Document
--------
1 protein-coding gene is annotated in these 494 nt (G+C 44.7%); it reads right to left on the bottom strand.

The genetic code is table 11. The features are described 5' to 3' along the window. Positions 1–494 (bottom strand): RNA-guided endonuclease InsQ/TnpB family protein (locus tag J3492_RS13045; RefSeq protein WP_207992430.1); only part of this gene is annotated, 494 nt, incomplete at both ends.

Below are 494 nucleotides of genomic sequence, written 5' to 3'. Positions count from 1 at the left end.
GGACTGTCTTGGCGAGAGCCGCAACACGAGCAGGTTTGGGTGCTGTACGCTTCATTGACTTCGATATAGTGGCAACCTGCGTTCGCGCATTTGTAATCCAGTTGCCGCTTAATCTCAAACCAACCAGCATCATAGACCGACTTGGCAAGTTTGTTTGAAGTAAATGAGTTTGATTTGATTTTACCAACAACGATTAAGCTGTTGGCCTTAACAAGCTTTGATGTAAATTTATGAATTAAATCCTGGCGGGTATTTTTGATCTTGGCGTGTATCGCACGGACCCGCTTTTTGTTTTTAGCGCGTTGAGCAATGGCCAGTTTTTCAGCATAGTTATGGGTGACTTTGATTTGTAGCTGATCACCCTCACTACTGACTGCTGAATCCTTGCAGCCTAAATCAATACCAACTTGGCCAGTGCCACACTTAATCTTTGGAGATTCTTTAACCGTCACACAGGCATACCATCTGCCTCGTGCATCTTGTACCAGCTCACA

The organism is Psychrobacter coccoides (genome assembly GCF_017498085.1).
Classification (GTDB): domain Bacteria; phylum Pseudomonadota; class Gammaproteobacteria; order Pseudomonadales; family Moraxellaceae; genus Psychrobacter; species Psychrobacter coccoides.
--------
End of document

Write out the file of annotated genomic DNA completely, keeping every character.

1 protein-coding gene is annotated in these 494 nt (G+C 44.7%); it reads right to left on the bottom strand.

The genetic code is table 11. The features are described 5' to 3' along the window. Positions 1–494 (bottom strand): RNA-guided endonuclease InsQ/TnpB family protein (locus tag J3492_RS13045; RefSeq protein WP_207992430.1); only part of this gene is annotated, 494 nt, incomplete at both ends.

Below are 494 nucleotides of genomic sequence, written 5' to 3'. Positions count from 1 at the left end.
GGACTGTCTTGGCGAGAGCCGCAACACGAGCAGGTTTGGGTGCTGTACGCTTCATTGACTTCGATATAGTGGCAACCTGCGTTCGCGCATTTGTAATCCAGTTGCCGCTTAATCTCAAACCAACCAGCATCATAGACCGACTTGGCAAGTTTGTTTGAAGTAAATGAGTTTGATTTGATTTTACCAACAACGATTAAGCTGTTGGCCTTAACAAGCTTTGATGTAAATTTATGAATTAAATCCTGGCGGGTATTTTTGATCTTGGCGTGTATCGCACGGACCCGCTTTTTGTTTTTAGCGCGTTGAGCAATGGCCAGTTTTTCAGCATAGTTATGGGTGACTTTGATTTGTAGCTGATCACCCTCACTACTGACTGCTGAATCCTTGCAGCCTAAATCAATACCAACTTGGCCAGTGCCACACTTAATCTTTGGAGATTCTTTAACCGTCACACAGGCATACCATCTGCCTCGTGCATCTTGTACCAGCTCACA

The organism is Psychrobacter coccoides (genome assembly GCF_017498085.1).
Classification (GTDB): domain Bacteria; phylum Pseudomonadota; class Gammaproteobacteria; order Pseudomonadales; family Moraxellaceae; genus Psychrobacter; species Psychrobacter coccoides.